The professor was targeted simply for telling the truth, says Ted Frank, a lawyer who has won over $100 million in lawsuits, and several landmark court decisions: “The only thing reprehensible here is the statement of the Dean throwing his faculty member under the bus instead of telling students unpleasant truths. GU Law grading is blind and anonymous!” So the professor is not saying he engaged in any kind of racism. As Frank notes, “African-American law students good enough to get into Georgetown Law end up going to Harvard and Stanford instead” because of those universities’ racial preferences in admissions.” As a result, “Georgetown Law has to” lower standards for black applicants, and “dive deeper into the pool to get a racially balanced class.” As a result of these lower standards for black and non-black students, “African-Americans attending Georgetown Law are less qualified than average students, and perform worse in school.”

As Frank notes, it is utterly predictable that black students will get lower grades at Georgetown…This firing violates the “academic freedom” that Georgetown University contractually promises its faculty, which implement the “core principles” of academic freedom laid down by “the American Association of University Professors” (AAUP).

Obviously, Bader must be a racist, just like Sellers. Volokh is a racist, I’m a racist…I hear the old Dr. Pepper jingle echoing through my skull…

I’m a racist he’s a racist she’s a racist we’re all racists wouldn’t you like to be a racist too?

…because being willing to make a factual observation and criticism based on facts the political correctness bullies insist must be ignored makes one a racist. Facts don’t matter.

I looked for a critical view of Sellers’s comments on the progressive sites. Here was the best The Root could do:

“Maybe that means you should do a better job of reaching out to those students, perhaps see what factors might be contributing to their perceived underperformance and provide some recommendations on how they can improve. If it really “drives you crazy,” then do something more than just complaining about it over Zoom.”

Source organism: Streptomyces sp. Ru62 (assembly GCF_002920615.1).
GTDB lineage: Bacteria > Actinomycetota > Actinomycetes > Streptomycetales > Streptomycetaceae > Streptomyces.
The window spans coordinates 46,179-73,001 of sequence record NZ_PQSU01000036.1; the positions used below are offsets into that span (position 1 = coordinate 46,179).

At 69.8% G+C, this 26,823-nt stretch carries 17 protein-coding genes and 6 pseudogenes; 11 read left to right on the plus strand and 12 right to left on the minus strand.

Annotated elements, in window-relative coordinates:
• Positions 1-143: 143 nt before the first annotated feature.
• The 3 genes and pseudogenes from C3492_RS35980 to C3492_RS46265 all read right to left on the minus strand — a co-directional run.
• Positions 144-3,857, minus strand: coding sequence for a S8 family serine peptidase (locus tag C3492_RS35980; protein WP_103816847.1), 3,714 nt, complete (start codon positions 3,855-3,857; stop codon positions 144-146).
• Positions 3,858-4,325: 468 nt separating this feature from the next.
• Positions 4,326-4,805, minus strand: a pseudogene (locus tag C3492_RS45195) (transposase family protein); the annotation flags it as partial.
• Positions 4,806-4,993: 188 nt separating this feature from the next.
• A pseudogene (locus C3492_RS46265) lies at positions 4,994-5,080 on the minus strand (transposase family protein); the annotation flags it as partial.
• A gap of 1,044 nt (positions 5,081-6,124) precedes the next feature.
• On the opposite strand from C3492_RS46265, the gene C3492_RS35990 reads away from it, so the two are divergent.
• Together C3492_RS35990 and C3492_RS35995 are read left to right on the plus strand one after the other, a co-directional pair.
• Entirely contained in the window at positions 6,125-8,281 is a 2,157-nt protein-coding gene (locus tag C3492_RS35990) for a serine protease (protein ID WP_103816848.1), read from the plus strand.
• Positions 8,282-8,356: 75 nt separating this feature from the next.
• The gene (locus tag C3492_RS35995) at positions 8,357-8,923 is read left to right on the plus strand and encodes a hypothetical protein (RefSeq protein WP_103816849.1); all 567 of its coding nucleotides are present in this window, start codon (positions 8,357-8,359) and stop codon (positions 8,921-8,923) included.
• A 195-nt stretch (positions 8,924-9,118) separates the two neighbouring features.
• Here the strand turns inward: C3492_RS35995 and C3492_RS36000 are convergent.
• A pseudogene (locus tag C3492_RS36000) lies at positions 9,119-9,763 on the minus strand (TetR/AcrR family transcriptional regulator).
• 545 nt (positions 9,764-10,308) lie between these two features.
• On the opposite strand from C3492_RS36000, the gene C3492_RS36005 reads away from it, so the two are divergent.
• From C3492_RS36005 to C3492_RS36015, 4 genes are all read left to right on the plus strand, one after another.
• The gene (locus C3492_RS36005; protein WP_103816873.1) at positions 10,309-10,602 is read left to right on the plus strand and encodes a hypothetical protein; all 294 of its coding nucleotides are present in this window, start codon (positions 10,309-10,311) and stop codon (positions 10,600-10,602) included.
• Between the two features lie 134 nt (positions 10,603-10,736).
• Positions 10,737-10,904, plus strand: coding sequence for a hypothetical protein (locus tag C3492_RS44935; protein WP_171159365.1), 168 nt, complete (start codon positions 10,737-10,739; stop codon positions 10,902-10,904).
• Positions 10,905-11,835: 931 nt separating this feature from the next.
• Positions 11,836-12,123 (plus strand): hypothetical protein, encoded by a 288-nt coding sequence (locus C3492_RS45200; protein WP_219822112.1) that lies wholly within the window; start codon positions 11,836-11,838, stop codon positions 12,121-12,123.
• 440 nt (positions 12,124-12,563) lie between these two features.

Now that’s certainly lame:

  • Sellers wasn’t “complaining over Zoom.” She was having what she thought was a private conversation with a single colleague.
  • How does The Root know what kinds of efforts Sellers was engaged in to help her African American students?
  • It wasn’t “perceived” underperformance. It was and is underperformance, just as it was when I was involved in discussion about the problem at Georgetown.
  • Note that The Root doesn’t dispute the substance of Sellers’ complaint. Her offense was daring to mention reality.

Over at Jezabel, which never allows facts to get in the way of woke grandstanding, I read of the Sellers-Batson exchange,

“The vile interaction drew the ire of students past and present who had been in Sellers’ class and felt the impacts of this bias.”

How was it “vile”? There have been no claims that Sellers had been biased in her classes: grading at GULC is anonymous.

The “racism” here, as it often is in The Great Stupid, is the acknowledgment of inconvenient facts.

23 thoughts on “Ethics Verdicts: The Georgetown Law Professor’s Comments Were Careless But Not “Reprehensible,” And The Law Center Dean’s Statement Implying Her Comments Showed “Systemic Racism” Is Reprehensible…And False

  1. Now THIS is a technology fail that exposed a racist.

    I’ve worked in call centers. ALWAYS make sure that phone call is disconnected before saying anything else. But, at least, the citizens of Michigan City know their mayor is a jerk.

    • It doesn’t mention his party affiliation! He must be a Demcorat. Let’s check.

      Google… Michigan City Mayor. Nope… No Wikipedia. Google… Duane Parry…. Nope no Wikipedia. But wait! There’s a voter assistance website! Voter assistance website… No party affiliation. Huh. Past history… Ran for the Indiana State House of Representatives, District 9, in 2018. Perfect. Those keep records! Yup. Lost in the primaries, gaining 20.3% of the vote in a 3 way Democratic Primary.

      I’m a God Damned psychic.

      • “It doesn’t mention his party affiliation!”

        I’m shocked…SHOCKED…said no one.

        That’s a game (Hide The Inconvenient Political Affiliation) with which Lefty has considerable experience.

        To wit:

        Recall when those Bell, CA Lefties got caught with their ‘nads in a ringer?